The 2017 Clemson football team represents Clemson University in the 2017 NCAA Division I FBS football season.
The Clemson Tigers are led by head coach Dabo Swinney in his ninth full year and tenth overall since taking over midway through 2008 season. They play their home games at Memorial Stadium, also known as “Death Valley”, and compete in the Atlantic Division of the Atlantic Coast Conference.
Clemson Football Schedule
Previewing Clemson Football’s Offense for 2017
Clemson’s offense played a key role in its first national title since 1981; the Tigers averaged 39.2 points and 503.7 yards per game. But Dabo Swinney and his staff face some major challenges in keeping the unit as potent as ever.
Gone are Heisman Trophy runner-up Deshaun Watson, one of the best players in program history, tailback Wayne Gallman (1,133 yards, 17 touchdowns) and three of the top four pass catchers, including Mike Williams (98 catches for 1,361 yards and 11 touchdowns) and one of the nation’s top tight ends in Jordan Leggett.
Junior Kelly Bryant, redshirt freshman Zerrick Cooper and five-star true freshman Hunter Johnson (an early enrollee) spent spring battling to replace Watson. All three are mobile passers, and while Bryant is the favorite to start, it wouldn’t be a surprise to see the strong, accurate Johnson push to replace him.
In the backfield, sturdy C.J. Fuller will get first crack at carries, but if gamebreaking sophomore Tavien Feaster gets better without the ball, he’s a star in waiting.
Junior Deon Cain (38 catches, 724 yards, nine touchdowns as a sophomore) is an excellent deep threat, and Ray-Ray McCloud will fill the shoes of speedy Artavis Scott. Former walk-on and national championship hero Hunter Renfrow is the Tigers’ most dependable receiver.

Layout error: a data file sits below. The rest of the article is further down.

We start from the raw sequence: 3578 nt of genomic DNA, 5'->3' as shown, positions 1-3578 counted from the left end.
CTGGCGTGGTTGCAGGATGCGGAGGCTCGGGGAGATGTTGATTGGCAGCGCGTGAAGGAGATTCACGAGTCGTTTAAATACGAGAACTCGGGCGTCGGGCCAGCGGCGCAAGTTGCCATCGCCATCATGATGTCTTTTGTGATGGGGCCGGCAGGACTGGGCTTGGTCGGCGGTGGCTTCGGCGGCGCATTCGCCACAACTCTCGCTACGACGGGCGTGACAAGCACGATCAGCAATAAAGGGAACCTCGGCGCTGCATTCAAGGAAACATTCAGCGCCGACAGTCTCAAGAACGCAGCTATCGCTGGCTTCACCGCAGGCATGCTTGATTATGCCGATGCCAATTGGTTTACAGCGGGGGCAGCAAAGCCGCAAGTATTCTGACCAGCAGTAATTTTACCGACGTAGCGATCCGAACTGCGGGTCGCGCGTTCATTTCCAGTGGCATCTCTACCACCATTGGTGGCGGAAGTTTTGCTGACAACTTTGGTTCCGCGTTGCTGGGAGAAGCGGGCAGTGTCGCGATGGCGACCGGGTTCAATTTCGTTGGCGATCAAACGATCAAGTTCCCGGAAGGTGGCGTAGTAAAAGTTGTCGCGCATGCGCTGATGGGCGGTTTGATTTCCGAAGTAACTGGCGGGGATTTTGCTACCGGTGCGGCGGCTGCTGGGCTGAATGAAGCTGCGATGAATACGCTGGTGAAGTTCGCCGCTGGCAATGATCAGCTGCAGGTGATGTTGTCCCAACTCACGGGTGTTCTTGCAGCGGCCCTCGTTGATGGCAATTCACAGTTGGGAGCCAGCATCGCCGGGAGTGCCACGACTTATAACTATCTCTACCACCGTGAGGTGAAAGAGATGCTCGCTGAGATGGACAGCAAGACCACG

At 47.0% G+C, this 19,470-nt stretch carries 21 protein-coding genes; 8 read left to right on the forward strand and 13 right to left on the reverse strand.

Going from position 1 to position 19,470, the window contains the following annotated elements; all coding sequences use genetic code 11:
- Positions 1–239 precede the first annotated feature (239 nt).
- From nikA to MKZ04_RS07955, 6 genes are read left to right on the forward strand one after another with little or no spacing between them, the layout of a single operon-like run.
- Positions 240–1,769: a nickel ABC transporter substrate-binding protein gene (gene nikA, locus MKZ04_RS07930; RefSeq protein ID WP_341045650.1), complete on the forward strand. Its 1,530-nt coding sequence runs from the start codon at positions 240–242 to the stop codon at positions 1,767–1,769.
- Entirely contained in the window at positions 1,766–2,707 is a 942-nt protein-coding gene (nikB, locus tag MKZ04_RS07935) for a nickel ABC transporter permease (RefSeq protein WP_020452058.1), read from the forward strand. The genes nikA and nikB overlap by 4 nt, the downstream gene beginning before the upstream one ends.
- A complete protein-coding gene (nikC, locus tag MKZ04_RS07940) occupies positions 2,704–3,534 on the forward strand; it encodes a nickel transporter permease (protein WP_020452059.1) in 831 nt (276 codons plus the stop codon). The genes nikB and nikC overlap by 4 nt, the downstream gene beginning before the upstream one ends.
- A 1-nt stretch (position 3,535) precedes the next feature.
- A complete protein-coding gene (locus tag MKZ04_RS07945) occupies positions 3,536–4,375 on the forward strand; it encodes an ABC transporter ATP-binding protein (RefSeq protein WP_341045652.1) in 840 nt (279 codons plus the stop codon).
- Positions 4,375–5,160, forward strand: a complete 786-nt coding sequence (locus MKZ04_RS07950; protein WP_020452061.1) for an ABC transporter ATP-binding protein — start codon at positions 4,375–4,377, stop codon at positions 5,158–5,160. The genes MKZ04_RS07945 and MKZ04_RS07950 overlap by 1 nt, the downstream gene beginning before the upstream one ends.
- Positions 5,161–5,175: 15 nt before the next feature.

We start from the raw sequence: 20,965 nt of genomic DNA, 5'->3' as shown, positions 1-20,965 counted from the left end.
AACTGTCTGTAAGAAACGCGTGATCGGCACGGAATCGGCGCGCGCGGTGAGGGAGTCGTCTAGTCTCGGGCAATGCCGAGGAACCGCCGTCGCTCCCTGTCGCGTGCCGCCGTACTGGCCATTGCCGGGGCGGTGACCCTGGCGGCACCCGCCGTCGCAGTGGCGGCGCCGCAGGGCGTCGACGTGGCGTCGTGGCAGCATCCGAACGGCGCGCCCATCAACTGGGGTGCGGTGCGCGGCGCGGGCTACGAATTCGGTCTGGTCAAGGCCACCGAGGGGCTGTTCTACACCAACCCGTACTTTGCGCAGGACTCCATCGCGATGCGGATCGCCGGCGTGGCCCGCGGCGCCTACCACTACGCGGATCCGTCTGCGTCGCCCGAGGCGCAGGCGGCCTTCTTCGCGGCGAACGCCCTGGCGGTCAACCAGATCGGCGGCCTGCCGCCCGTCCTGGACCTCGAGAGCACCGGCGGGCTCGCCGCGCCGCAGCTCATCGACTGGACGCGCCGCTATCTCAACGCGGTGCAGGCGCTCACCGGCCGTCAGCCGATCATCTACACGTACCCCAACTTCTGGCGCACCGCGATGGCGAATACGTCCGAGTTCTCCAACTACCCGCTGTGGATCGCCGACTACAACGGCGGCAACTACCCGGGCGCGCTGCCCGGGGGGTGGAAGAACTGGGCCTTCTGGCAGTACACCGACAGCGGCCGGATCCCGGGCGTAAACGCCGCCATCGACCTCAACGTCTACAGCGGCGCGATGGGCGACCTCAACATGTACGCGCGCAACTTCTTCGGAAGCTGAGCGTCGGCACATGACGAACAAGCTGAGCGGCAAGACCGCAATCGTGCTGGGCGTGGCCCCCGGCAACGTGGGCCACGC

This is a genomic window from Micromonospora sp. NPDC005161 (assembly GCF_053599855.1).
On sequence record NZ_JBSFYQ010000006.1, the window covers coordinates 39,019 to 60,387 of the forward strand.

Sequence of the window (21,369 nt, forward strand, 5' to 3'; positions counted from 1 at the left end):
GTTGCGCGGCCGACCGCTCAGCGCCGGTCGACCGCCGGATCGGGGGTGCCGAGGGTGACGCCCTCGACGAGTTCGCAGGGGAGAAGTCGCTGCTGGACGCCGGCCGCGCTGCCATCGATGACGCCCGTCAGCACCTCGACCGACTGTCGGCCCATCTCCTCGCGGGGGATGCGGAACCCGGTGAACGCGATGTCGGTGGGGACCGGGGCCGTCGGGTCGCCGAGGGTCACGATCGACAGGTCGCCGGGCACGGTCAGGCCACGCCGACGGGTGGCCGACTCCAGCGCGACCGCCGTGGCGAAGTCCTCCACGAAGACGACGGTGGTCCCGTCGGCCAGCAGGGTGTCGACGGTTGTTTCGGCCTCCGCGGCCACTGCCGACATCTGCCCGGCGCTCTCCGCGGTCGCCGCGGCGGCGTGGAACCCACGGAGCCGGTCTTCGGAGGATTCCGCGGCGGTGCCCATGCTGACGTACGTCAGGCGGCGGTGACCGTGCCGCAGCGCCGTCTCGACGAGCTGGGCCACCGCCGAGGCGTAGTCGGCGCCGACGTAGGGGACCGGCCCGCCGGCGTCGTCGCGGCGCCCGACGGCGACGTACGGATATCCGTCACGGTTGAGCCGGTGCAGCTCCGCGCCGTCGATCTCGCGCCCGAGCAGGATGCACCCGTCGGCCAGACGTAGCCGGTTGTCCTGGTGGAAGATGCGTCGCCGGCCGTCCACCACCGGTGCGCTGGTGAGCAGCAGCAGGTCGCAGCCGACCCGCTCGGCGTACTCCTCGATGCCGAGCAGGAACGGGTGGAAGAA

The offensive line will be a cornerstone for the unit. Four starters return, led by All-ACC left tackle Mitch Hyatt and All-ACC right guard Tyrone Crowder. There’s plenty of offensive talent, but the question is how it will all fall into place.
Previewing Clemson Football’s Defense for 2017
While there are a few key questions, the group should be a strength again in 2017, with a nasty defensive line as an excellent foundation.
Junior Christian Wilkins, who had 13.0 tackles for a loss last fall, will form one of the nation’s best defensive tandems alongside Dexter Lawrence, who looked NFL-ready as a true freshman. Clelin Ferrell looks to build on a breakout College Football Playoff as Clemson’s next great defensive end.
Linebacker Ben Boulware’s graduation after piling up 131 tackles will be felt, but junior Kendall Joseph, coming off a 124-tackle season, will be a capable replacement in the middle. Senior Dorian O’Daniel and sophomore James Skalski are athletic talents who’ll flank him quite well.
Seniors Ryan Carter and Marcus Edmond provide veteran leadership at cornerback, and watch out for Mark Fields and sophomore Trayvon Mullen, who emerged as a starter alongside Carter ahead of Edmond in spring. At strong safety, sophomore Tanner Muse appears to be in line to replace graduated Jadar Johnson.
Previewing Clemson Football’s Specialists for 2017
Greg Huegel returns as one of the ACC’s most reliable kickers after hitting 14-of-19 field goals and 71-of-73 extra points. But Clemson needs to find a punter as well as a new long snapper and holder. Will Spiers, Michael Batson and Carson King competed this spring to replace steady punter Andy Teasdall. McCloud and Feaster are capable kick returners.
Clemson reached college football’s pinnacle with its win over Alabama, but staying there won’t be easy. Over the last 25 years, only two teams (Alabama and Nebraska) have repeated as consensus national champions.
The Tigers must overcome significant offensive skill position losses as well as the graduation of Boulware, the emotional leader of the defense. The schedule sets up well, with Auburn and Florida State at home, but given the offensive uncertainty, it wouldn’t be a surprise to see a very slight step back this fall.